On Asking Good Questions

I don’t know whether it’s an art or a science. But I do know this: the ability to ask good questions is a skill, one which can be practiced, crafted, and perfected. At least, that’s what I tell myself.

In the wake of two rather successful blog posts last week (my Discover post The Role of Imagination in Creative Nonfiction and On the Improbability of Being Discovered), in which dozens of people responded to a question at the end of each post, I’ve recently been thinking about what makes a good question.

Because this influx of responses is not usually the case for me.

I usually pose a question at the end of each post, which is at least loosely related to what I’ve written. Some questions produce little response; others, none. And several have inspired quite a few truly engaging comments.

I think about the questions I’ve been asked over the years, often by teachers who possess a skill to inspire thought-provoking discussions, something I would like to reproduce on my blog. In large part, I think this skill lies in their ability to ask good questions.

And so I wonder: what makes a good (or even great!) question, and what is the difference between these and the ones that just flop like a pancake?

Yes, what makes a good question? (I’m posing my question mid-post this time.)

Below are some of my thoughts. But I am really interested to hear yours.

If question asking is an art, I am slow to figure out its rhythms; if a science, then I’ve only come up with the correct answers by accident, without theory, formula, or methodology.

Perhaps a good question is like light, and is dual in nature: it is both waves and particles: it is both art and science. It is both quest and ion.

A question that flops is one which requires an obvious answer: no one likes to answer those.

If I were to answer, I would say that there is something about good questions that invites response, and a whole wide variety of responses from different perspectives, not just one “right” answer.

I recall two incidents from my childhood in which teachers asked questions that invited extremely creative responses. One, a music teacher, asked us what a particular classical piece made us imagine as we closed our eyes and listened. Another, after we’d walked over a harvested corn field and into the woods (it was a small and rural school),  asked us which sensory details we’d observed that indicated it was autumn. In each case, the result was a myriad of responses from creatively excited students. And in both cases, the well-meaning teachers inadvertently squelched our creativity by looking for a specific answer. The music was not the flight of fancy I’d taken of canoeing solo down a river in a deep cavern of rock; it was a sunrise. And the smells and sounds and sights we’d observed on our walk were not what epitomized autumn; rather, it was the hardened ground of stubbled corn stalks under our feet, we were told.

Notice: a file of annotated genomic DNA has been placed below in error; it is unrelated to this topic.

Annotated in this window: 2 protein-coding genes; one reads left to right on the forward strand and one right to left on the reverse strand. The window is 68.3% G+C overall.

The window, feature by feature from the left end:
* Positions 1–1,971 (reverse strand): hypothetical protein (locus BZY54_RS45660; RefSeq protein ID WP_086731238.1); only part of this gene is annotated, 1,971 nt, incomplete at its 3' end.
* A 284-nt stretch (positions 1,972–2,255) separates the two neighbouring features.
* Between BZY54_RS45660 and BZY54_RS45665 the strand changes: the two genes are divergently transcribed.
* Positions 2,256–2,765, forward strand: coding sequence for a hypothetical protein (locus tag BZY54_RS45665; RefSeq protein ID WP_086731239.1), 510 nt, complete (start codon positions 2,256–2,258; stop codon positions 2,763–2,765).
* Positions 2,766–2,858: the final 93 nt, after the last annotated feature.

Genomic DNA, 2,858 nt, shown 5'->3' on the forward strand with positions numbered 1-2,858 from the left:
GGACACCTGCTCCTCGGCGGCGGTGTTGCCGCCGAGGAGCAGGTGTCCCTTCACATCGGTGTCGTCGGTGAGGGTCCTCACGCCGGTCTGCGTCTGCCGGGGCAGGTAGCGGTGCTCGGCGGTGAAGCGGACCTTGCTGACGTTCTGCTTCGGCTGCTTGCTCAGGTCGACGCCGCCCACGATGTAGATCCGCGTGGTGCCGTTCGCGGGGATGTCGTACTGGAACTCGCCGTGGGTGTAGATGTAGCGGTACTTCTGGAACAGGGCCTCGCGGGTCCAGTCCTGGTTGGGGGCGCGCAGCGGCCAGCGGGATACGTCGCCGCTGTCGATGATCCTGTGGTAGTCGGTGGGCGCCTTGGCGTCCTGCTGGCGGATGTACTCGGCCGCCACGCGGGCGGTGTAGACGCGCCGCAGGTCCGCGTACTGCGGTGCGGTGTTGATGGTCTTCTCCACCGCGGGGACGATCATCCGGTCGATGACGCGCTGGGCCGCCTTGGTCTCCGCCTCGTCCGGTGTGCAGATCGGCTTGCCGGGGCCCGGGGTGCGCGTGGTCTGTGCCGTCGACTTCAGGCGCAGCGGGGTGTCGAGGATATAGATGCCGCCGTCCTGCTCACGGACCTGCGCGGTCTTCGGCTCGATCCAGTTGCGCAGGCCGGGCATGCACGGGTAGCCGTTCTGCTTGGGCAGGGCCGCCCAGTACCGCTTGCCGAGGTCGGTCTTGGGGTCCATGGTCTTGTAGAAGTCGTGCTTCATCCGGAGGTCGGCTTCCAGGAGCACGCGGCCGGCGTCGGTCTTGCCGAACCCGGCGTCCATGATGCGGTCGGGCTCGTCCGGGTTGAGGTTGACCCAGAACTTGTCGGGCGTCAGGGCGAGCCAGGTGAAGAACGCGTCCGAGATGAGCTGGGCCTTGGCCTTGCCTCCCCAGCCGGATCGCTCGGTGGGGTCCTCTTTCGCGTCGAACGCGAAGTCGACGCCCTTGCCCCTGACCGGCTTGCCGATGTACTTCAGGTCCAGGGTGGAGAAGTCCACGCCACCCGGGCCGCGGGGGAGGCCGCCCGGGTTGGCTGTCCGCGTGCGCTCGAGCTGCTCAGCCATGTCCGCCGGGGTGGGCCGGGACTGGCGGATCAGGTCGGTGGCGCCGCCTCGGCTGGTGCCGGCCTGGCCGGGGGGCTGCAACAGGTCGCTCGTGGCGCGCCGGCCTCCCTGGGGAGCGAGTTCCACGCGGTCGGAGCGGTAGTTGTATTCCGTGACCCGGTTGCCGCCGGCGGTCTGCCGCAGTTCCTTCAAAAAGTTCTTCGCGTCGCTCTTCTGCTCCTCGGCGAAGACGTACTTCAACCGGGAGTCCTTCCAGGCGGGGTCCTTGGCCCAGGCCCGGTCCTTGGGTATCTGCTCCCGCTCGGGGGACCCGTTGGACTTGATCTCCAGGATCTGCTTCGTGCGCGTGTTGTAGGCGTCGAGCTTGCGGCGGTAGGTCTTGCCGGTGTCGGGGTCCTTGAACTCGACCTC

I suppose that part of what makes a good question is its intent. I’m not talking about what I might intend the answers to be; rather, what is my intent for asking the question in the first place? On my blog, I primarily ask questions because I want to invite my readers to engage with what they’ve read.

It seems to me that good questions start a discussion; they invite; they allow a reader to travel, perhaps somewhere entirely different from what the writer was “intending” (if there was intent) and opens up a world to both reader and writer alike to explore.

I want to hear what readers think, where their thoughts have taken them, and any insights they may have. Ultimately, with my questions, I want to encourage readers to be writers, too.

The particular question is not what matters. Some people would comment no matter what, without the prompt of a question; others might be willing to do so if there was a simple question. And yet others (I think here the majority lies) would only be inspired to respond if there was a question that particularly spoke to them.

The questions I ask are replaceable — they really could be anything, and often are — but they need to be a particular kind for most people to respond. But what kind of particular? I feel like I’m in a hit-and-miss game of it. Some questions which I think will inspire response inspire nothing; and others, which I have come up with as an afterthought, have unexpectedly generated great discussion.

My focus is usually on writing a good post; the question is often an afterthought, though a springboard for discussion, I hope.

Perhaps I need to refocus. Maybe I need to begin with the question in mind to guide the post — as I did when I began writing this blog one. And yet, it is often not until I come to the end that I know which question to ask.

What is the essence of a good question?

I think it’s one that opens up new possibilities for the reader. One which invites them to struggle with what they’ve read with their own experience or vice-versa. At least, that seems to be the case for me. I like to think that a good question is one that engages, challenges, or at least surprises the reader pleasantly in some way.

But maybe I’m asking the wrong question here. Maybe the more crucial one is in not how to ask good questions. Maybe, like my childhood experiences would suggest, it’s more about knowing how to receive the answers to questions with openness and grace . . . which suggests a responsibility in responding to blog comments in a way (is it an art or a science?) I’d not considered before.

In this post, I’m struggling to know myself what makes a good question. So my intent  and focus on asking my question may be a bit different from other times. While I am always interested in hearing responses, this time, it’s a bit more personal. I am welcoming, in anticipation, other, new, and different perspectives from my own.

What makes a good question? Perhaps it’s nothing more than plain, dumb luck.

What do you think?